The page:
5 Evaluating an Integrated Time-Series Data Mining Environment - A Case Study on a Chronic Hepatitis Data Mining Details of procedures to mine time-series rules We have identified procedures for time-series data mining as follows: Data pre-processing - pre-processing for data construction - time-series pattern extraction - attribute selection Mining - rule induction Post-processing of mined results - visualizing mined rule - rule selection - supporting rule evaluation Other database procedures - selection with conditions - join As data pre-processing procedures, pre-processing for data construction procedures include data cleaning, equalizing sampling rate, interpolation, and filtering irrelevant data. Since these procedures are almost manual procedures, they strongly depend on given time-series data and a purpose of the mining process. Time-series pattern extraction procedures include determining the period of sub-sequences and finding representative sequences with a clustering algorithm. We have taken our original pattern extraction method for the case study described in Section IV. Attribute selection procedures are done by selecting relevant attributes manually or using attribute selection algorithms. At mining phase, we should choose a proper rule induction algorithm with some criterion. There are so many rule induction algorithms such as Version Space, AQ15, C4.5 rules, and any other algorithm. To support this choice, we have developed a tool to construct a proper mining application based on constructive metalearning called CAMLET. However, we have taken PART implemented in Weka in the case study to evaluate improvement of our pattern extraction algorithm. To validate mined rules correctly, users need readability and ease for understand about mined results. We have taken 39 objective rule evaluation indexes to select mined rules, visualizing and sorting them depended on users interest. Although these two procedures are passive support from a viewpoint of the system, we have also identified active system reaction with prediction of user evaluation based on objective rule evaluation indexes and human evaluations. Other database procedures are used to make target data for a data mining process. Since the environment has been designed based on open architecture, these procedures have been able to develop separately. To connect each procedure, we have only defined input/output data format.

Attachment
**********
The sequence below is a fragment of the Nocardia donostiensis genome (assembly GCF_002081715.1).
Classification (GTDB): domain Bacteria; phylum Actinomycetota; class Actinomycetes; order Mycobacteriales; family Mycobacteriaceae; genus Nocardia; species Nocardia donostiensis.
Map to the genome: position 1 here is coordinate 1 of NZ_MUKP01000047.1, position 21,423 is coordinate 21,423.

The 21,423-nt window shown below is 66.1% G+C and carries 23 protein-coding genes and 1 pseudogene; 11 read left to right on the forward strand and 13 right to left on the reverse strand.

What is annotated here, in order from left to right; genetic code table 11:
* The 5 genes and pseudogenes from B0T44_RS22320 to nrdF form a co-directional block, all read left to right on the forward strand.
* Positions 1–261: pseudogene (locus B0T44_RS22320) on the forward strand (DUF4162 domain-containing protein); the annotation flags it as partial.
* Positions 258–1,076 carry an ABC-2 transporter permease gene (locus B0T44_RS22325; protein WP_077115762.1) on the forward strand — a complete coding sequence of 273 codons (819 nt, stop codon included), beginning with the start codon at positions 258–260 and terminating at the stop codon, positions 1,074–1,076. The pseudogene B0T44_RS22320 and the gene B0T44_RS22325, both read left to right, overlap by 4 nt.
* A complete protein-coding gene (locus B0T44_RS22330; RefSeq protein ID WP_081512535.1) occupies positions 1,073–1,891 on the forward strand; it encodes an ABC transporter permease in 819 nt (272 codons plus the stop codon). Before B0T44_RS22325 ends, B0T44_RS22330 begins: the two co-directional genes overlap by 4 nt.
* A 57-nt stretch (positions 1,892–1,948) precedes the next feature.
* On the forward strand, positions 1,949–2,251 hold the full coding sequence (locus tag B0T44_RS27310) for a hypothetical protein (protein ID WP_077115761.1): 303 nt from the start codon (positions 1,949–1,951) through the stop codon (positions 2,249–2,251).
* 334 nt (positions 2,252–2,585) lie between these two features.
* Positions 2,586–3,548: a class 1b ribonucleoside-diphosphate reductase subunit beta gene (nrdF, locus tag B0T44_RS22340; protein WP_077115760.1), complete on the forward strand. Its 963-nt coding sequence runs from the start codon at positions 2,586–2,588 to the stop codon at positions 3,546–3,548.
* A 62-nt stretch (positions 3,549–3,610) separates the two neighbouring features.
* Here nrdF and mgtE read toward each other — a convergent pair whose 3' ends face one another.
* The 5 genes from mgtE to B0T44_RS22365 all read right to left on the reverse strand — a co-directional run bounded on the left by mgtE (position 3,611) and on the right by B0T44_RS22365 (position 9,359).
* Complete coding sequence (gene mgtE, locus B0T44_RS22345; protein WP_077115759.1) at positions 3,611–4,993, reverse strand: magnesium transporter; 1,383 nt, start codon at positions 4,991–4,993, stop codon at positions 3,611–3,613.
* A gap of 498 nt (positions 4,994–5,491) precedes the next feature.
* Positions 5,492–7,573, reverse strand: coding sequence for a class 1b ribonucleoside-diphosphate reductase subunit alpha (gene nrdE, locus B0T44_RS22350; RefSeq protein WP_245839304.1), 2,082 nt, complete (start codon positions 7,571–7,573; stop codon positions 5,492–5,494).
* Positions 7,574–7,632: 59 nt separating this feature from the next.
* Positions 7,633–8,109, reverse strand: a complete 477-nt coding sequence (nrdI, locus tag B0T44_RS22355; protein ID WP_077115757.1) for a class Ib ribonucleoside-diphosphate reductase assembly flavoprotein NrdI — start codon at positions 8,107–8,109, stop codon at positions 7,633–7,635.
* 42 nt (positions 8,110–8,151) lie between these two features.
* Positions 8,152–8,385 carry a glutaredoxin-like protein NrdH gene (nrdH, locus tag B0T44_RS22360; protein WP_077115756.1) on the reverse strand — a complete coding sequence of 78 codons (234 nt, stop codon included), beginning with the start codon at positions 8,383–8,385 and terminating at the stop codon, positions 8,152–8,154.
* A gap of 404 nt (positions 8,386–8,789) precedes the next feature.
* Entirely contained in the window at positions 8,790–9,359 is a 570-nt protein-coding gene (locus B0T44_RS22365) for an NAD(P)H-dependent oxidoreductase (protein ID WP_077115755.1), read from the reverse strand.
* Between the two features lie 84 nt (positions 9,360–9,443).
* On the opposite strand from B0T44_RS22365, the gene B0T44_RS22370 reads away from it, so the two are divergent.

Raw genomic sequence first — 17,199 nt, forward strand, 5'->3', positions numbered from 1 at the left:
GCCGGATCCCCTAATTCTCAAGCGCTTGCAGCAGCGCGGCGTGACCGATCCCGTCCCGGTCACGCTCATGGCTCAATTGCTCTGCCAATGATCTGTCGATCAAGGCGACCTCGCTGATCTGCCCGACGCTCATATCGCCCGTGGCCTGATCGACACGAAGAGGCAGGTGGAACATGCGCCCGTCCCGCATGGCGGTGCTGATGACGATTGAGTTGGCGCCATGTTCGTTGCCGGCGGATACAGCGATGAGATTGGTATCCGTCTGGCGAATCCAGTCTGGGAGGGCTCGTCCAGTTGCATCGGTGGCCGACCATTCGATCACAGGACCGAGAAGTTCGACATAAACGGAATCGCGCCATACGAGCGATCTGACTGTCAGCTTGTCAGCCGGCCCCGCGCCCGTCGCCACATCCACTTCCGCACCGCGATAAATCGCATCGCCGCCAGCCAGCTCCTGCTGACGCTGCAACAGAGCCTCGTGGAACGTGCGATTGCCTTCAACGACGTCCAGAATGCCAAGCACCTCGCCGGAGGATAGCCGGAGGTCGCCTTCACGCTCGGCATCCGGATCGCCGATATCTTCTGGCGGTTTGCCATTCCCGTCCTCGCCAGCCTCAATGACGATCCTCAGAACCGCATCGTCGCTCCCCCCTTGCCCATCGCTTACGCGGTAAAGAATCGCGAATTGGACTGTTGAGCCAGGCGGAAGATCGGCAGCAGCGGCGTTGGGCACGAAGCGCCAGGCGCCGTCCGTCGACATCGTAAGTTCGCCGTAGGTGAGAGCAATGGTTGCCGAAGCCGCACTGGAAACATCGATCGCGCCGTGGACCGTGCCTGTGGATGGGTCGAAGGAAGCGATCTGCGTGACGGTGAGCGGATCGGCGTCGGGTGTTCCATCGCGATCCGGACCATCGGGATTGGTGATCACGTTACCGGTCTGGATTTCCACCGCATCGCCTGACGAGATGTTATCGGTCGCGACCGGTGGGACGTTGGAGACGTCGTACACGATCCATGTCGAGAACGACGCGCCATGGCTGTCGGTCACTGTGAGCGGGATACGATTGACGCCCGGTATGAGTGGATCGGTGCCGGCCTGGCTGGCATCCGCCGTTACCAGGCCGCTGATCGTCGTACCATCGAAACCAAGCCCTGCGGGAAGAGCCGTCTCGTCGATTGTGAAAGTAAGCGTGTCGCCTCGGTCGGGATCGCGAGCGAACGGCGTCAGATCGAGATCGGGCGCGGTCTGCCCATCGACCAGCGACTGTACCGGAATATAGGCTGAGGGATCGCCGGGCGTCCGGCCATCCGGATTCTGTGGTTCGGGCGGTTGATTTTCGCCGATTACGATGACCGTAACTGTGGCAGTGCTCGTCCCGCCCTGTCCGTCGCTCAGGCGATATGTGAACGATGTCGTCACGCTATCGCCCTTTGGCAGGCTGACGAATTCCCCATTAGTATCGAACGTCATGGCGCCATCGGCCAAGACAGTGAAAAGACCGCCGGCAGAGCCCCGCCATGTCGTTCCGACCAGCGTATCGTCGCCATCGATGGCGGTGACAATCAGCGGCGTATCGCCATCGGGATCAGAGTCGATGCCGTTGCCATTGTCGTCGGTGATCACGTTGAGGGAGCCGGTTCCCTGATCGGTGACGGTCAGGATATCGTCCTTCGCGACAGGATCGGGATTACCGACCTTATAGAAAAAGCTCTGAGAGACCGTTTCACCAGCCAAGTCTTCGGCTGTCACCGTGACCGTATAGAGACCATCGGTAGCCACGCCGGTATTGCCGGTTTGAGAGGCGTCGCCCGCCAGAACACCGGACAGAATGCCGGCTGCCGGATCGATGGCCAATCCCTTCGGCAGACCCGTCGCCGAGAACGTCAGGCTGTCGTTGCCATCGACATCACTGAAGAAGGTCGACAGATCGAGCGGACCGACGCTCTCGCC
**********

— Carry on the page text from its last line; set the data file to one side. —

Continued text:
6 6 Hidenao Abe, Miho Ohsaki, Hideto Yokoi, and Takahira Yamaguchi 3.2 Designing interfaces to team up domain experts and data miners We have designed user interfaces as shown in Fig. 4. Time-series data Setting up pattern extraction Data Miners Selecting Stored patterns Attirbute Selection & Rule Induction Domain Experts Visualizing patterns Visualizing raw data with a pattern Visualization and Evaluation For Mined Rules Fig. 4. System-human interfaces of the integrated time-series data mining environment. For data miners, setting pattern extraction and selecting stored patterns to construct a dataset have been assigned. Pattern extraction setting interfaces are separated two phases. In first phase, a data miner set up basic settings such as an input time-series data set, a period for patterns, a target dataset for the purpose of the data mining process, and a clustering algorithm for pattern extraction. Then other detailed parameters such as the period for equalizing sampling rate and maximum interpolation period are set up at detailed setting phase. A data miner also set up detailed parameters of selected clustering algorithm at this phase. Besides, visualization of patterns, visualization of given raw data included selected pattern, and visualization of mined rules have been assigned for domain experts. Each visualization interface can be switched each other depended on their interest. 4 A case study with a chronic hepatitis database To evaluate the implementation of integrated time-series data mining environment described in Section 3, we have done a case study to mine interesting rules for domain expert with this system. In this medical KDD, we have taken a clinical test dataset from Chiba University Hospital, which includes clinical blood and urine test data on chronic hepatitis B and C. Their test intervals are not only daily, weekly, or monthly but also randomized intervals depended on patients statements. This dataset has approximately 1.6 million